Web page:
Oct. 10, 2018
Older white people with low vision are more likely to use devices that can improve independence, compared to elderly people in other racial and ethnic groups, a U.S. study suggests, according to reporting by Lisa Rapaport in Reuters Health.
Medicare, the U.S. health insurance program for people over age 65, covers rehabilitative services but it doesn’t cover low-vision devices, the study team notes in JAMA Ophthalmology.
To see if this lack of coverage influences racial or ethnic differences in who gets access to the devices, researchers examined data on 3,058 older adults with low vision who were insured by Medicare. Overall, just 26 percent used low-vision devices and only 3.5 percent had vision rehabilitation.
“What we found most impressive in this study was that there were no racial or ethnic disparities in the use of vision rehabilitation, the low vision service that Medicare does cover,” senior study author Dr. Joshua Ehrlich of the Kellogg Eye Center at the University of Michigan in Ann Arbor told Rapaport.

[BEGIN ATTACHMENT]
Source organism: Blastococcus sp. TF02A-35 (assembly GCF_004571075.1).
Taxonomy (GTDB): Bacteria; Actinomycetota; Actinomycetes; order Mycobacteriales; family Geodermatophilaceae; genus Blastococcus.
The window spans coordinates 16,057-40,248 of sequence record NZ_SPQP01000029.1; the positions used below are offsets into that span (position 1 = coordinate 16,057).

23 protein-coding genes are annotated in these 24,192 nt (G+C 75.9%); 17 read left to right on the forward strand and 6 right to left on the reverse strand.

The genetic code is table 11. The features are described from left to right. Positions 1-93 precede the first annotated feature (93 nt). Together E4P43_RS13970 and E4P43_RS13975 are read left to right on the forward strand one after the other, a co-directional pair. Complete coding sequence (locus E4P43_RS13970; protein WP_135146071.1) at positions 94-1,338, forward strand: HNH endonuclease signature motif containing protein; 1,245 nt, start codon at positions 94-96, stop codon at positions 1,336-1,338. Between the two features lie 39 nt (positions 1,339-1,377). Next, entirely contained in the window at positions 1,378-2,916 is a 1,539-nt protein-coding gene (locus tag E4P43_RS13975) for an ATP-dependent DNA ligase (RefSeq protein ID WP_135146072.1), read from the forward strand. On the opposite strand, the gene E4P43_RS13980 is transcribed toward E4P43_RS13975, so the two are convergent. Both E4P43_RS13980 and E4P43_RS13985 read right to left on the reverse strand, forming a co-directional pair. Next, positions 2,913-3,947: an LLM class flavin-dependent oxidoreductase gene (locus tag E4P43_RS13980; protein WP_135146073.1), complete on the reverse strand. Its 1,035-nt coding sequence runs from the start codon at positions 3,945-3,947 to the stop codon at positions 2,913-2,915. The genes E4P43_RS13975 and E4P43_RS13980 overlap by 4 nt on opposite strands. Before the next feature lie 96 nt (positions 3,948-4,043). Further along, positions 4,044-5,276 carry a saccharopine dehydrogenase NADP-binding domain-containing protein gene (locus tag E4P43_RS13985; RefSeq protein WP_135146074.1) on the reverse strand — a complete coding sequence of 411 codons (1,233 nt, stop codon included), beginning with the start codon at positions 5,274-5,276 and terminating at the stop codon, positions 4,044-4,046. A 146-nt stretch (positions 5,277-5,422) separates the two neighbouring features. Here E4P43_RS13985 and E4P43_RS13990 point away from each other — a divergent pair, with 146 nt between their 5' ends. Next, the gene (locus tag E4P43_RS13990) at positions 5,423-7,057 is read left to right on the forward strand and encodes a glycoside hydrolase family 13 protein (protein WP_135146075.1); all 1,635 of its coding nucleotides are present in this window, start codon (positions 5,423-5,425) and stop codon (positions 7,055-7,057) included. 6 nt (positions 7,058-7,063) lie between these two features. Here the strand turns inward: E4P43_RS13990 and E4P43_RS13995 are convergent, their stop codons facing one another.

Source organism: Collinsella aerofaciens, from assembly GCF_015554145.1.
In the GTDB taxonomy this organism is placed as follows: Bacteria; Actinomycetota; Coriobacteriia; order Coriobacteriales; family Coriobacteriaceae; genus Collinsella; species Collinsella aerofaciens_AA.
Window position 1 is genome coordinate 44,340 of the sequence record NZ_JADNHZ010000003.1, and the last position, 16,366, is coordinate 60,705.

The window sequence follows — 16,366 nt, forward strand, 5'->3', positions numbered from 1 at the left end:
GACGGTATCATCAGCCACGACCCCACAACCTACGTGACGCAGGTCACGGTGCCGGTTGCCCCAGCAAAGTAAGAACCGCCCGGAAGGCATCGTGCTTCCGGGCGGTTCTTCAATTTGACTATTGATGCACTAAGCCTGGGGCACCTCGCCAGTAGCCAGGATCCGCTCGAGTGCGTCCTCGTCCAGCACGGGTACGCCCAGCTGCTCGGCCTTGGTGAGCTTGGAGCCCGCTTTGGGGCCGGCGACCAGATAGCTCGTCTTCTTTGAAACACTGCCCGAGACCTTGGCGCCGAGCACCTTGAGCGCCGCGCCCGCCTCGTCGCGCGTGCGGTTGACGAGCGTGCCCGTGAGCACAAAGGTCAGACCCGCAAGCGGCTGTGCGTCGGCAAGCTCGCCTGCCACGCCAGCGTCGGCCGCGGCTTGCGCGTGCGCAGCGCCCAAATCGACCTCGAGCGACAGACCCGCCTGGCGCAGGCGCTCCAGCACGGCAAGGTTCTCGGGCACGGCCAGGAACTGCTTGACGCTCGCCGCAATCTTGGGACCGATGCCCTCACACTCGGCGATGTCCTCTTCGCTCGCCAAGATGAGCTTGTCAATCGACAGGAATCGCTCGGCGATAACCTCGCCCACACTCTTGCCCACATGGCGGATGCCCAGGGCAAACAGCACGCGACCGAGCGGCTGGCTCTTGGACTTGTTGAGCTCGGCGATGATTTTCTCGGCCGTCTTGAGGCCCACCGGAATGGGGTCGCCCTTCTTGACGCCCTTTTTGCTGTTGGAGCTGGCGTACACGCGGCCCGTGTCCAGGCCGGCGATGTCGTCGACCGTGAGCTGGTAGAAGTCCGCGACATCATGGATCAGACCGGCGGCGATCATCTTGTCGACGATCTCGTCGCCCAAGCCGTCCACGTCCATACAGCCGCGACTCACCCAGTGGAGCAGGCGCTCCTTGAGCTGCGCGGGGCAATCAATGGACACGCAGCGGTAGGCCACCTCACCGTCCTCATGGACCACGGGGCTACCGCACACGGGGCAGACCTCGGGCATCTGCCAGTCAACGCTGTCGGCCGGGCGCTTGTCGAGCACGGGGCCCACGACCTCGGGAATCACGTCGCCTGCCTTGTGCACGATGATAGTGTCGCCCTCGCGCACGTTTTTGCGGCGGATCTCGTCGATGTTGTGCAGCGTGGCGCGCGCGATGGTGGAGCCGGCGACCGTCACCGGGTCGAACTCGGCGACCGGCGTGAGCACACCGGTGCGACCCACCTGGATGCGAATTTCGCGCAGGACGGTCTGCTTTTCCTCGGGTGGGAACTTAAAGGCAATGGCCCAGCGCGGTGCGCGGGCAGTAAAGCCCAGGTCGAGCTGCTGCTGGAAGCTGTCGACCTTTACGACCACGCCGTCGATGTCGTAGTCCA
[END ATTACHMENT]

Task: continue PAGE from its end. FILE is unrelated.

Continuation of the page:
African-American people appeared to have similar odds of using low vision devices as white people. But non-white individuals from other racial and ethnic groups had 61 percent lower odds of getting the devices.
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